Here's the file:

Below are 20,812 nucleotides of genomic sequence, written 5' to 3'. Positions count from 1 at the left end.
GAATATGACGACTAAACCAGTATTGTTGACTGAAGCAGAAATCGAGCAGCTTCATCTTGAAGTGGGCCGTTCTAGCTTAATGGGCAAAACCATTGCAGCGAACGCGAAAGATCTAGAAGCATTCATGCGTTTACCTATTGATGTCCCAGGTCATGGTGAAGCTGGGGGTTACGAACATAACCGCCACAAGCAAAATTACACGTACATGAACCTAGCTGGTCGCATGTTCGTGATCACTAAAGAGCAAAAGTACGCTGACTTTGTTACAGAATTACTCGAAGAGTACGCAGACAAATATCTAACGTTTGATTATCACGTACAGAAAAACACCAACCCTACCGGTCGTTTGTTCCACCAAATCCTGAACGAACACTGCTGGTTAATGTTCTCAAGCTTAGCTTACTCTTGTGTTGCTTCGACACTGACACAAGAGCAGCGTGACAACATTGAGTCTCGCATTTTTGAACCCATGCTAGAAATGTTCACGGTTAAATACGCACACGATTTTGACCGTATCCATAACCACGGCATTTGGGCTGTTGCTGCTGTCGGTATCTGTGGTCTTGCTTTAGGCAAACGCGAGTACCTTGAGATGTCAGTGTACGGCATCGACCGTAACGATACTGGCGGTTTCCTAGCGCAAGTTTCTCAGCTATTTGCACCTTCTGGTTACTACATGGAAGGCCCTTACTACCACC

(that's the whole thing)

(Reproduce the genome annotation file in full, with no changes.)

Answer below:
Below are 20,812 nucleotides of genomic sequence, written 5' to 3'. Positions count from 1 at the left end.
GAATATGACGACTAAACCAGTATTGTTGACTGAAGCAGAAATCGAGCAGCTTCATCTTGAAGTGGGCCGTTCTAGCTTAATGGGCAAAACCATTGCAGCGAACGCGAAAGATCTAGAAGCATTCATGCGTTTACCTATTGATGTCCCAGGTCATGGTGAAGCTGGGGGTTACGAACATAACCGCCACAAGCAAAATTACACGTACATGAACCTAGCTGGTCGCATGTTCGTGATCACTAAAGAGCAAAAGTACGCTGACTTTGTTACAGAATTACTCGAAGAGTACGCAGACAAATATCTAACGTTTGATTATCACGTACAGAAAAACACCAACCCTACCGGTCGTTTGTTCCACCAAATCCTGAACGAACACTGCTGGTTAATGTTCTCAAGCTTAGCTTACTCTTGTGTTGCTTCGACACTGACACAAGAGCAGCGTGACAACATTGAGTCTCGCATTTTTGAACCCATGCTAGAAATGTTCACGGTTAAATACGCACACGATTTTGACCGTATCCATAACCACGGCATTTGGGCTGTTGCTGCTGTCGGTATCTGTGGTCTTGCTTTAGGCAAACGCGAGTACCTTGAGATGTCAGTGTACGGCATCGACCGTAACGATACTGGCGGTTTCCTAGCGCAAGTTTCTCAGCTATTTGCACCTTCTGGTTACTACATGGAAGGCCCTTACTACCACC